Periodontal disease is a multifactorial inflammatory condition affecting over 64 million people in the United States that leads to alveolar bone resorption, clinical attachment loss, and, eventually, tooth loss. Current detection methods rely on mechanical assessment of pocket depth and radiographic detection of bone deterioration. By the time the disease is noted, it is already too late to fully reverse the condition. We will develop a wireless biosensor to quantify two well-established biomarkers of bone resorption, ICTP and ?-CTx, that are detectable in the gingival crevicular fluid and correlate with periodontal disease severity, onset and resolution. Both biomarkers are stable cleavage products of type I collagen ? the most abundant organic component of the bone matrix. Our central hypothesis is that implementation of a biosensor-based monitoring system for ICTP and ?-CTx will improve clinical detection of periodontal disease in high-risk patients while reducing the variability and extended time to analysis inherent to current gingival crevicular fluid analysis methods, none of which are FDA-approved for clinical use. To complete this work we will pursue three specific aims. First, we will synthesize a peptide-specific bio-recognition layer on a piezoelectric sensor that is protected from the in vivo environment using a mesoporous shell. Second, we will optimize methods for label- free, in vivo, wireless measurement of biomarker concentration based on ultrasonic powering, interrogation and telemetry in rats. Third, in addition to device development, we will generate and compile safety and efficacy data for an investigational device exemption (IDE) application to support clinical feasibility testing. When complete, we propose that our biosensor be used as a preventive strategy to accurately identify accelerated skeletal deterioration in patients at high-risk for periodontal disease, prior to a compromise in bone mass or density, thus promoting timely intervention and successful therapy. In addition to tracking disease onset in high-risk populations, accurate, longitudinal biosensor-based monitoring is needed to establish progression vs arrest of periodontal bone loss and thus determine the efficacy of therapeutic interventions. The work in this grant is consistent with the stated mission of the NIDCR to monitor the dynamics of periodontal disease, including differentiating between progressive versus arrested states and responses to treatment.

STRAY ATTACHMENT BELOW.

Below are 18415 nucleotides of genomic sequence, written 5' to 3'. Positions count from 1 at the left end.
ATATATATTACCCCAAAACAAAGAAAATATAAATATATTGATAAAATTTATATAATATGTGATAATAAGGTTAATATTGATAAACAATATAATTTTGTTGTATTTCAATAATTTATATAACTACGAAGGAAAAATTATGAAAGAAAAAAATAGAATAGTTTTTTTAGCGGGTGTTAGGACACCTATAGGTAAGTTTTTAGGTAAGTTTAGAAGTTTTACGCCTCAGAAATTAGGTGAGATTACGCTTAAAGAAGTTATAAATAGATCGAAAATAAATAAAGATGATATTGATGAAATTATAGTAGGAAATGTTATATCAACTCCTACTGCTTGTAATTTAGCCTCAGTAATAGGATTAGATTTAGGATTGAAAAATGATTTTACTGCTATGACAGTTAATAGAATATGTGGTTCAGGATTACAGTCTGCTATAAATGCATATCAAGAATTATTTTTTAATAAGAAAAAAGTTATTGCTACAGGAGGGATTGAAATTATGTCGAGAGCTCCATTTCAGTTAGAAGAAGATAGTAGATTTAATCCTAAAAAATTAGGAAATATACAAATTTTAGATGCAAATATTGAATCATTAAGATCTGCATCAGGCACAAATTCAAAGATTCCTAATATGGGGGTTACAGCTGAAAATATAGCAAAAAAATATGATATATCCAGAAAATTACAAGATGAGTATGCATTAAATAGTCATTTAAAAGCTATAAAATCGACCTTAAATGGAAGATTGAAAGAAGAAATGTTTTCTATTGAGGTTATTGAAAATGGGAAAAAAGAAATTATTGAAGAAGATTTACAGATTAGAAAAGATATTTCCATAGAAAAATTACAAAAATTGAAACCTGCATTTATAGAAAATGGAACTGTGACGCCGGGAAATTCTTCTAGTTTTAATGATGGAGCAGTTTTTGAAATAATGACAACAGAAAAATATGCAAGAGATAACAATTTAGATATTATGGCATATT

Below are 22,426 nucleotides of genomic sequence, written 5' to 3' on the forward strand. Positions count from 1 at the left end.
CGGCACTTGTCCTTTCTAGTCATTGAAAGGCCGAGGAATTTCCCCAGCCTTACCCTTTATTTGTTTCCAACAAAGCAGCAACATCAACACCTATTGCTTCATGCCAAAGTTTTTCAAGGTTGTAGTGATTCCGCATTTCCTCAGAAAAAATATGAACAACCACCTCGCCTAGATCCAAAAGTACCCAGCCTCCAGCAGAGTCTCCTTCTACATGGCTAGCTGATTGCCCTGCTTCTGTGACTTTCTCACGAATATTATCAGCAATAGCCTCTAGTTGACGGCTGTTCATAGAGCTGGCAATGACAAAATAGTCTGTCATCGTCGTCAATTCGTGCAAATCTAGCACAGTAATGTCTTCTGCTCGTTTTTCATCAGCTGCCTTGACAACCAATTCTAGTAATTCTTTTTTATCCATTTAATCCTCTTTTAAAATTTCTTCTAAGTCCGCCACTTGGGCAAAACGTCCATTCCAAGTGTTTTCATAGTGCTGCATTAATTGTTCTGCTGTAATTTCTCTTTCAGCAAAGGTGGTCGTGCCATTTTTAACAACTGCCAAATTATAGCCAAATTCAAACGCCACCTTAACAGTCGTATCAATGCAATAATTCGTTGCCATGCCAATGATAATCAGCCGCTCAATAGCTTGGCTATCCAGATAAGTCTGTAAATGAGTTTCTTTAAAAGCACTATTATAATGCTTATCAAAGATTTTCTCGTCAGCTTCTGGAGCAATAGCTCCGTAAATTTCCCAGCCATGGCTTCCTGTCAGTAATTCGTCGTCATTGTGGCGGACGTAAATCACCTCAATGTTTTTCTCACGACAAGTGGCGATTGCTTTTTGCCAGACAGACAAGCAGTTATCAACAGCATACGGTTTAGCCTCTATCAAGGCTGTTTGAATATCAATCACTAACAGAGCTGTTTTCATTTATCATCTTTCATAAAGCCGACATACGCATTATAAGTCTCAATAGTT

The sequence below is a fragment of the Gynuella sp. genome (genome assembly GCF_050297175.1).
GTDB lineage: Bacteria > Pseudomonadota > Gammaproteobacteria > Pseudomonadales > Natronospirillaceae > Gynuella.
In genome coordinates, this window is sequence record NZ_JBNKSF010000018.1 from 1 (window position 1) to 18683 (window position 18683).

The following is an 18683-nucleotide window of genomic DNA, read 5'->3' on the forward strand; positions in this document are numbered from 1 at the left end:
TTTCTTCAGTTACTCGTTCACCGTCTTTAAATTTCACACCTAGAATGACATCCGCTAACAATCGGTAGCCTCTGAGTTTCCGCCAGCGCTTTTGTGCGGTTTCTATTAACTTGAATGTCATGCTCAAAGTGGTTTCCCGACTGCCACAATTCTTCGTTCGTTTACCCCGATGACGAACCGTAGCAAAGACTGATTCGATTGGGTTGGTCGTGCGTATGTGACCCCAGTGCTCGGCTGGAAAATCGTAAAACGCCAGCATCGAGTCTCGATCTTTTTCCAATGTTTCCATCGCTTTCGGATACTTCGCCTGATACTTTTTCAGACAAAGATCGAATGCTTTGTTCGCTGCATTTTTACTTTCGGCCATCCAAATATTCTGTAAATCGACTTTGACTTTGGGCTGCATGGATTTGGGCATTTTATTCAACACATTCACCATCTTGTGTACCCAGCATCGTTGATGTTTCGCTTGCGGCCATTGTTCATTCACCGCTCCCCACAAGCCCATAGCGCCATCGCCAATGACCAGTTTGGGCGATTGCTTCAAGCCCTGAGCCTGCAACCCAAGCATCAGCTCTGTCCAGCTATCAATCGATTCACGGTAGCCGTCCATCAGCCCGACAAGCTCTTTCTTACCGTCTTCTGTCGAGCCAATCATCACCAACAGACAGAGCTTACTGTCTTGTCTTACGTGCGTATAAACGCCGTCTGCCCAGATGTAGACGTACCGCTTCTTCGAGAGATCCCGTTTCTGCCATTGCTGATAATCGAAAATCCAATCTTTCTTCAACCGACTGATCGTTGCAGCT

(Public Health Relevance) Periodontal disease is a multifactorial inflammatory condition affecting over 64 million people in the United States that leads to alveolar bone resorption, clinical attachment loss, and, eventually, tooth loss. The goal of this proposal is to develop a device that can be used as an adjunct, in addition to current clinical measures, to improve management of periodontal disease, reduce time to diagnosis/treatment, and positively impact tooth retention, oral function, and quality of life.